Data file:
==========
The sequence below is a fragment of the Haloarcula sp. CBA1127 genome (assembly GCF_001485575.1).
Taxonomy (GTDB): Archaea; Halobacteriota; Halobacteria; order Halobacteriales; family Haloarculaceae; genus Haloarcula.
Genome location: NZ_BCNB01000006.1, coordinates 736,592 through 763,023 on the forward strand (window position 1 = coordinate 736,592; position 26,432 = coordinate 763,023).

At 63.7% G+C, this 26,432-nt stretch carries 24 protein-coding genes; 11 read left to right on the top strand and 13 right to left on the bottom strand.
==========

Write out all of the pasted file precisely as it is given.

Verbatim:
The sequence below is a fragment of the Haloarcula sp. CBA1127 genome (assembly GCF_001485575.1).
Taxonomy (GTDB): Archaea; Halobacteriota; Halobacteria; order Halobacteriales; family Haloarculaceae; genus Haloarcula.
Genome location: NZ_BCNB01000006.1, coordinates 736,592 through 763,023 on the forward strand (window position 1 = coordinate 736,592; position 26,432 = coordinate 763,023).

At 63.7% G+C, this 26,432-nt stretch carries 24 protein-coding genes; 11 read left to right on the top strand and 13 right to left on the bottom strand.